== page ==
Opinion and Analysis
June 17, 2015
By Mike Eldon
It’s hard to get things done in today’s world, never mind in large organisations such as governments. Long-entrenched bureaucracies have added mile upon mile of red tape, with past excesses leading to more ways (often fruitless) of ensuring compliance with good governance.
Meanwhile, public servants the world over have always been known for their aversion to risk, on the basis that sins of omission are much more easily forgiven than sins of commission.
Not for them the mantra that it is better to have a go and apologise later than to seek permission up front (almost hoping the answer will be “no”).
These drags on progress are exacerbated by the presence of hidden agendas, from the political to the financial to all kinds of other interwoven complications. No wonder that even where political will is present it is so hard to move forward.
Development progress is at least as challenging at the grassroots, where too often conservative attitudes lead to the ready assumption that tomorrow will be pretty much like yesterday, except that a few more things will have fallen apart. Needless to say, politics is also not absent at the local level.
The World Bank is one of the many agencies that have been scratching their heads over how to accelerate development, and a few weeks ago I wrote about my experience in Istanbul with some of their Collaborative Leadership for Development team.
Last week I was in Accra attending another event run by this group, in which we focused on how to work with a short-term intervention methodology known as the Rapid Results Approach (RRA), through which one or more specific, measurable goals must be achieved within 100 days. Such RRA projects have come to be known as RRIs, or Rapid Results Initiatives.
I was delighted to have been invited to the programme, as when I was one of those supporting the Public Service Reform and Development Secretariat team some years ago, it was the RRIs that gained more traction than any of the other reform efforts within the overall Results Based Management programme. (Sorry about the jargon, but I must admit I find some of these terms quite useful.).
I remember being present at the launch of the University of Nairobi’s RRI, at which then vice chancellor George Magoha spoke with gusto on how serious the institution was about unblocking the serious things that had remained blocked for too long.
And RRIs continue until today in Kenya, at both national and county levels, unblocking the blocked. So how does it work? The idea is to identify an issue that is amenable to seeing measurable progress made within the specific and limited time-frame of 100 days.
An RRI team composed of around 12 people must be assembled, supported by a senior executive owner, maybe a minister, and by a coach or facilitator who guides the team through the process, ensuring progress towards the desired outcomes.
Yes, outcomes. Not mere outputs. More jargon here. In performance management terminology an output merely signifies that an activity has been completed successfully. For instance, that the desired number of people has been trained.
But are they using the skills they have learned? It is only if that happens that an outcome can be celebrated. We are not finished yet though.
For they might still be using their skills without the final desired impact being made, such as reducing infant mortality by a certain number.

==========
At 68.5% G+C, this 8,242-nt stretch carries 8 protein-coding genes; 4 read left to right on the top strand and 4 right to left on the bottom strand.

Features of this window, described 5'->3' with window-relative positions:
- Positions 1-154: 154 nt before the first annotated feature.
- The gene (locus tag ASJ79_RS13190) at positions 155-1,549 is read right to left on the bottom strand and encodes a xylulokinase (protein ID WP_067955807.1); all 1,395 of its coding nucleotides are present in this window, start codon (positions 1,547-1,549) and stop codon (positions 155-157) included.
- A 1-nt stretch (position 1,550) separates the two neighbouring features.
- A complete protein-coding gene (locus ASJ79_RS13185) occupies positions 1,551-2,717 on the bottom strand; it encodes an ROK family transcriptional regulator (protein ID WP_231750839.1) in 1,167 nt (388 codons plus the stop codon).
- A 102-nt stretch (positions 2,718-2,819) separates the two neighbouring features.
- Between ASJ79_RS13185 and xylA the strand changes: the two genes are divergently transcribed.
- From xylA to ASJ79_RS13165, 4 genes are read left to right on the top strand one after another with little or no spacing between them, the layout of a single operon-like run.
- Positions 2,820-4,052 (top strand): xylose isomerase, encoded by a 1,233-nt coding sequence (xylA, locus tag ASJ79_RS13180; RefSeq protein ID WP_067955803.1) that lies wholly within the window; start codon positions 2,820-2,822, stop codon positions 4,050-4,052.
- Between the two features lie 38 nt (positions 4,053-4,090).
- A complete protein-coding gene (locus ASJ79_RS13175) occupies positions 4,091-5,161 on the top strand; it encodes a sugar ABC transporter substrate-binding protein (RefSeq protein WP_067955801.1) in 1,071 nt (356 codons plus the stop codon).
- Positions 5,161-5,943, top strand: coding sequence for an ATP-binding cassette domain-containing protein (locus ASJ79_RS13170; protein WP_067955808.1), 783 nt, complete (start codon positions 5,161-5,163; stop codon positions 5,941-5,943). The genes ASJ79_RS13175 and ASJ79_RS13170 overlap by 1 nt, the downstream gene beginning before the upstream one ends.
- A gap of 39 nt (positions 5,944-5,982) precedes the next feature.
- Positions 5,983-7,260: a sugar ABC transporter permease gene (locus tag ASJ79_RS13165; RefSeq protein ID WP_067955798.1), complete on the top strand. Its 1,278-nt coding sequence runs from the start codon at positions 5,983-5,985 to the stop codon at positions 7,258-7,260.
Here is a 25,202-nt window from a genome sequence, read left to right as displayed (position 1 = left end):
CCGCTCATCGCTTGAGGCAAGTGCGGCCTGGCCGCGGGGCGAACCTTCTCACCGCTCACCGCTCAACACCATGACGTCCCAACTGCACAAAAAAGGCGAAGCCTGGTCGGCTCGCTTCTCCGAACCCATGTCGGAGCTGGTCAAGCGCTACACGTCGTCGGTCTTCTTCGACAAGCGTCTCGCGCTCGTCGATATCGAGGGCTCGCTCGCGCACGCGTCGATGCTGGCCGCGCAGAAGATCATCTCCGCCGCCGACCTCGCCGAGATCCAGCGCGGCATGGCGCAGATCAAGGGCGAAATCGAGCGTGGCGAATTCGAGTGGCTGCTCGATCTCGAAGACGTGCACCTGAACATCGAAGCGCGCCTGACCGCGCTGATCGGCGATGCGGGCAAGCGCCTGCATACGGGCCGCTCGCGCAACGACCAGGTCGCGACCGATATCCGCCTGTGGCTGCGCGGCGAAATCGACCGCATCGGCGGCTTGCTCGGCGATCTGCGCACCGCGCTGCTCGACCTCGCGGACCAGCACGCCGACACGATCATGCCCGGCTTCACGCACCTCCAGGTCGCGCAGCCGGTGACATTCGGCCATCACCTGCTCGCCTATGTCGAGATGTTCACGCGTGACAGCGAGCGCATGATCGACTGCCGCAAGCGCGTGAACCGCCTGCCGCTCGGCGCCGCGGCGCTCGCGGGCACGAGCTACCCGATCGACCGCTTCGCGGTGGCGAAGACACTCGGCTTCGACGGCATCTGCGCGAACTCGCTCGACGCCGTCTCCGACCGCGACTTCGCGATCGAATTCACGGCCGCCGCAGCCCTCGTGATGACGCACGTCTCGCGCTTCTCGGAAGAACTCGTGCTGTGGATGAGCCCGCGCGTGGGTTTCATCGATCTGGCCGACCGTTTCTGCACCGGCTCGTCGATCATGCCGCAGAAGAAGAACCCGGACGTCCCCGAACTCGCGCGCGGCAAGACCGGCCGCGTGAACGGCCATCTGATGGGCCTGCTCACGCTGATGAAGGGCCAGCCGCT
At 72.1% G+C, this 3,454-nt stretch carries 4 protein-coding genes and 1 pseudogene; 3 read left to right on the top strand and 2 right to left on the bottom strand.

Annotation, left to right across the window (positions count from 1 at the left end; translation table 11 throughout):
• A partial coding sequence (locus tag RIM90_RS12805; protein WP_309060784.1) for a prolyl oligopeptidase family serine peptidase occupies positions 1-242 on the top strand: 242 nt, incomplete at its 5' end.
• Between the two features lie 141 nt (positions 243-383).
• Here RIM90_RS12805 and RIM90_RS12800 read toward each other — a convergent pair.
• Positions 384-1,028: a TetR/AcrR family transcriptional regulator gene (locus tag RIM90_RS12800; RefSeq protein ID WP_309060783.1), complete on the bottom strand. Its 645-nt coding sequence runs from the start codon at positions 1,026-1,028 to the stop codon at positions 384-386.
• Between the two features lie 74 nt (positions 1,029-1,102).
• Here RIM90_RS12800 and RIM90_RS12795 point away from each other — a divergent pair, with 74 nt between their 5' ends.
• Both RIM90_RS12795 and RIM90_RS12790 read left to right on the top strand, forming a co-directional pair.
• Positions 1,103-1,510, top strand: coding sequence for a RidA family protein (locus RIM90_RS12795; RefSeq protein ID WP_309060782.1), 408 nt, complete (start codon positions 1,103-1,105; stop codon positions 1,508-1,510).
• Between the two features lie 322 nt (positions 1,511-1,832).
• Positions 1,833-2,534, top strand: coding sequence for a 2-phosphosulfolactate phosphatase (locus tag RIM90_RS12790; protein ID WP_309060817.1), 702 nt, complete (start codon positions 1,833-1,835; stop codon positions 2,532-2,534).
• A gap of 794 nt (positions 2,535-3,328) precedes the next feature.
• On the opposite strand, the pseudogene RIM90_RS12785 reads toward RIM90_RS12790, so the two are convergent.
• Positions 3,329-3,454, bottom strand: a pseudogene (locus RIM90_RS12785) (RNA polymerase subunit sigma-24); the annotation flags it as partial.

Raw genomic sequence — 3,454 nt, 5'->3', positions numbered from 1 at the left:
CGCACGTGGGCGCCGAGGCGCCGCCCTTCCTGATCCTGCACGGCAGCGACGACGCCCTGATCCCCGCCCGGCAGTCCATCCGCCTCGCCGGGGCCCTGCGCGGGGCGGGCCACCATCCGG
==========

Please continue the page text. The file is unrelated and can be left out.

Too many performance contracts stop short at the easy-to-measure but insufficient output level. I can’t resist smiling, for instance, when I see elements like “Goal: Produce strategic plan” followed by “Measure: Strategic plan produced”, with no reference to either its quality or its consequence.
As the originator of this approach Robert Schaffer put it, RRIs are about “breakthrough strategies”.
And if we are to tear down the silos between units involved in a stuck process; if we are to re-engineer that process, eliminating steps that slow things down; if we are to innovate and take risks… then we must be bold.
The RRI team must be empowered to do whatever is necessary to achieve the target set — and within the 100 days.
If they come across roadblocks they cannot remove themselves then the higher authority, the executive owner, must intervene to smooth the way. There is no room for timidity or hesitation here.
The team must act decisively, knowing that sometimes what they hope for will not turn out as expected, and that indeed there will be setbacks.
All this requires flexibility to keep focused on outcome and on impact, doing whatever is necessary to get there. And let me introduce you to another concept necessary for working in these complex, high-paced environments.
Many tasks can be accomplished by just applying “technical” expertise, where leadership is merely required to be systematic. But in tackling the kind of obstinate challenges that RRI goes after, leaders need also to be “adaptive”.
They must display emotional intelligence to deal with the political and cultural issues that lead to resistance and undermining. And they must have the negotiating and consensus-building skills to bring people together around a common goal.
Not least they must help all involved to act as a high performance team that lives by healthy values.
My dream is that RRI becomes “the new normal”, a regular way of life that assumes it is possible to be ambitious, to achieve great things in short periods of time.
A final point though. RRI grabs a particular issue by the scruff of the neck and deals with it in 100 days. Fine. But the bigger challenge is how to keep the momentum going, and how to spread the mindset of urgency beyond it.